Temperature up to 106 degrees Fahrenheit but the humidity is down. Foot and mouth reported in the Numbi-Sabie corner and across the Sabie on Madras. Further nests were removed, but no eggs or chicks were founds. 6mm of rain at night.
Days occasional leave. Light drizzle most of the day. In the evening had to go out on Hippopool road to pull car out of mud. Overcast and light drizzle.
Accompanied the warden to Tlapa-la- Mokwena. Spoor of large herd of buffalo crossed Napi road from the direction of the Mbaymedi heading towards Mlalene. Looked at Napi dam and found both adms full. It will be necessary to stone the two spillways as these are likely to erode with heavy rains.
During the last few days, weavers have started building again in some of the trees. Today pulled down 154 new and old nests. Went down to Crocodile Bridge.
The section received light soaking rains and the grazing looks good. Along the Lebombo flats there are large herds of wildebeest and zebra. Burnt block S14 along the new firebreak from Napi road to Ngwenyene. The grass is very green and burning is very slow.
Burnt through the centre of block S14 from west to east. This burnt well at midday, but I do not think it worth the trouble to attempt to burn this block any more. Saw several small flocks of Quela feeding of grass seeds in the Mbyamedi area. The Ngwenyene waterhole is full and there is a fair amount of spoor there. One day occasional leave.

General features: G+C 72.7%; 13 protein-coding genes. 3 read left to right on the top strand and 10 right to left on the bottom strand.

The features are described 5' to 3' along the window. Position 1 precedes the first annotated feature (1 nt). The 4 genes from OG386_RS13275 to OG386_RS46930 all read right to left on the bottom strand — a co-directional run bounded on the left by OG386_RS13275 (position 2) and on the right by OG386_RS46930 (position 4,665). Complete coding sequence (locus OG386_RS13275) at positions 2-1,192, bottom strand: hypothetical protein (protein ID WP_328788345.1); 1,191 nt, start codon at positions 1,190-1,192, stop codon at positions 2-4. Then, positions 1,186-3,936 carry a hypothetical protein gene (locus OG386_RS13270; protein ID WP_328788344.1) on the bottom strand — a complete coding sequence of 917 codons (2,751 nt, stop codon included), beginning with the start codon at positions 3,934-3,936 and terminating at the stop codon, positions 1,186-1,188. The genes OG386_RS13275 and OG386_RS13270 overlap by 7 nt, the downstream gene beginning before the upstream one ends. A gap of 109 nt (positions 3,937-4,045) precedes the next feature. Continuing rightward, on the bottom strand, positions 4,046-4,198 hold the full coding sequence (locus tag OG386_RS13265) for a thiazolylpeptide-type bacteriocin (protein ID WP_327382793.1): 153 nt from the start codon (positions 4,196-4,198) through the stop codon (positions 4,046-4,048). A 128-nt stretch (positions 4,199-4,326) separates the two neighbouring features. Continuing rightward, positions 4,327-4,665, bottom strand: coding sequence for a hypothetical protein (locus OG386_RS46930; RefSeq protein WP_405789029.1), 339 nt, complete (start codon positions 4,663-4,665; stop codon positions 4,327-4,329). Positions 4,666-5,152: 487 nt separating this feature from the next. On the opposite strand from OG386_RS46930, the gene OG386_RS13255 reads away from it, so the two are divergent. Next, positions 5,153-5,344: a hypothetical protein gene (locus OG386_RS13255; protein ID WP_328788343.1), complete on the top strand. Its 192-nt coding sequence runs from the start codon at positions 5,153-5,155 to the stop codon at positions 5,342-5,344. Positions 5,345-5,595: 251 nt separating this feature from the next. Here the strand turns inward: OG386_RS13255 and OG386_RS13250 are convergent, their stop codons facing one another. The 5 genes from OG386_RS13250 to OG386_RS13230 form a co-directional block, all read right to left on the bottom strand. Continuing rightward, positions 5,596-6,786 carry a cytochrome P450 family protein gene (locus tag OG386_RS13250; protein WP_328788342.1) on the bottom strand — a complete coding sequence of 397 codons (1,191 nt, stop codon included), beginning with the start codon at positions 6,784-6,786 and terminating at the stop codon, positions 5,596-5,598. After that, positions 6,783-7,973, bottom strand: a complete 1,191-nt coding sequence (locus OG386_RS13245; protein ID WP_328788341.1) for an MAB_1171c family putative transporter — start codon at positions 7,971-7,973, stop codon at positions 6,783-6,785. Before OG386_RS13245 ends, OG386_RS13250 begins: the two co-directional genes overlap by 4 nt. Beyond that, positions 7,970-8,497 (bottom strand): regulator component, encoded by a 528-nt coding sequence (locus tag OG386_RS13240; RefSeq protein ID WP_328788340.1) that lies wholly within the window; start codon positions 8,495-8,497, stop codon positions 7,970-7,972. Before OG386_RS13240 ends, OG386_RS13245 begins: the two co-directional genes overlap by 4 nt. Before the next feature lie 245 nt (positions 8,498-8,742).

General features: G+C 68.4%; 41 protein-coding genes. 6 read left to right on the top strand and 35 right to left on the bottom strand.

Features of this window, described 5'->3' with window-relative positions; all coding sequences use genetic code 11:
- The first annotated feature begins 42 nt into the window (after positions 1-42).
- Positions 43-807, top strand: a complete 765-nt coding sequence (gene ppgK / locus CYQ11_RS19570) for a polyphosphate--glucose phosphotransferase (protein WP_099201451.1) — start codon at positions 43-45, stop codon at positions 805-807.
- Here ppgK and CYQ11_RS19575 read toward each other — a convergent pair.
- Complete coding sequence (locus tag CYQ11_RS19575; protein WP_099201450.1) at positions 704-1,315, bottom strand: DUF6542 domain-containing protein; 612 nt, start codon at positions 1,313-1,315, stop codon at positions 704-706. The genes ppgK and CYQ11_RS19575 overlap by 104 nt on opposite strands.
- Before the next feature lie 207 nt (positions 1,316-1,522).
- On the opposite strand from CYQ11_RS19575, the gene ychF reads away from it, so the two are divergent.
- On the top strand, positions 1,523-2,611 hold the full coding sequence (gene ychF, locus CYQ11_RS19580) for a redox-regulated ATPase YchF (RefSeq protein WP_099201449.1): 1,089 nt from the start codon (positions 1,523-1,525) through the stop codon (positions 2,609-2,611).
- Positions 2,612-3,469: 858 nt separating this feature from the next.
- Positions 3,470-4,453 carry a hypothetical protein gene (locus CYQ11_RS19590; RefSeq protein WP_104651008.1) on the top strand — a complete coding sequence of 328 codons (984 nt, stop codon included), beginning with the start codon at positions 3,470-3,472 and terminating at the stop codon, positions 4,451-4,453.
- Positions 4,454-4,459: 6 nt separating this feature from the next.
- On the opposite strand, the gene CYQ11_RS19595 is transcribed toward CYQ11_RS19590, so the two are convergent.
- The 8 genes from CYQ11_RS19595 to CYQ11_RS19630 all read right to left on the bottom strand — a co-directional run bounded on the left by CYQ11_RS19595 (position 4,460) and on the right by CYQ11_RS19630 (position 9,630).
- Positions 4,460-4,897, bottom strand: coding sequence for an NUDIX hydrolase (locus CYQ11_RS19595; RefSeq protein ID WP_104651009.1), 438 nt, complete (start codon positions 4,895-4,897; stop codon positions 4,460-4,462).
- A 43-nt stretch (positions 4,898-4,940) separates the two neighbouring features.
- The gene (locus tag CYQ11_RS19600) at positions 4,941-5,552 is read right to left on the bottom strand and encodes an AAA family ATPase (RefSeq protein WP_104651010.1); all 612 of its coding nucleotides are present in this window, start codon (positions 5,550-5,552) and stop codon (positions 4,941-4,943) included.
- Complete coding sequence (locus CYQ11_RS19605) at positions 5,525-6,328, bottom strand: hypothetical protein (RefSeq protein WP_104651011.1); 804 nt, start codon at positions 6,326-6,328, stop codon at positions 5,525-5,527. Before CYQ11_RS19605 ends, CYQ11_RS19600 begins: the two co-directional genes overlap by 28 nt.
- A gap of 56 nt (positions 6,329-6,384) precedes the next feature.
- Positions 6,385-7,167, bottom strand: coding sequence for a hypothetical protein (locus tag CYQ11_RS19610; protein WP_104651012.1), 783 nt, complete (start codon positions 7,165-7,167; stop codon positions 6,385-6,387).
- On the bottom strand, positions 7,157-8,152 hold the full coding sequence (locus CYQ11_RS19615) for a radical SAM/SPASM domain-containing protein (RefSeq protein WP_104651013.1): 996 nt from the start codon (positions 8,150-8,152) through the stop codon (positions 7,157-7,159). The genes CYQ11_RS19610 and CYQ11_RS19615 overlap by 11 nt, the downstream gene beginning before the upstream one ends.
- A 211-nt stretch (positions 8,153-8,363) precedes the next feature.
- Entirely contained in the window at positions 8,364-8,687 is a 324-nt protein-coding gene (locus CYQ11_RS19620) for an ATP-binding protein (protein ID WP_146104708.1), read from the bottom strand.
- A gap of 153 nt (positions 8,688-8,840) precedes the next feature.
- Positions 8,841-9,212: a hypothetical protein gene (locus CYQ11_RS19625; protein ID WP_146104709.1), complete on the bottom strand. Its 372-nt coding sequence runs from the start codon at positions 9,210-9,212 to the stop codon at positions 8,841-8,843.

A quiet and orderly day. On patrol to Pretoriuskop saw a herd of nine roan, one was this season's calf, two last season's and the remaining adult animals. Also saw a lone sable bull at the Mhlanganene, this being very much east of their normal habitat. General duties.
Small flock of Quela in my garden. Road patrol - Lower Sabie. Warden's clerk now on leave till the end of January, which rather ties me down to Skukuza as I the daily three Met recordings to do. Had the field rangers and three camp staff cut down the reeds opposite the restaurant. Light drizzle at night.
The weavers have almost deserted the camp now. There remain a few isolated ones that seem to be nesting, though they do not seem to be doing this in earnest, and I think the trouble is now over for the season. 2272 nests were pulled down, from which over 300 chicks were killed, plus a large number of eggs being destroyed.
I should think that in future years the big trees could be saved from being stripped of their leaves by destroying the nests as soon as they start building. The main attraction for buildings in the camp is the easily available supply of food, mainly the porridge from the staff quarters. Staff Christmas feast.
General duties. Received an enquiry from Dr Naude as to the position with the weavers. I notified him that there was no need at the moment for any action from his department.
Land Rover: 40098 miles Total for month: Ranger duties: 721 miles, other: 201 miles Outside Park: none Private: none Petrol consumption: 18.4 mpg (miles per gallon) Rainfall: 86.8mm Field ranger establishment: 13 Field ranger strength: 12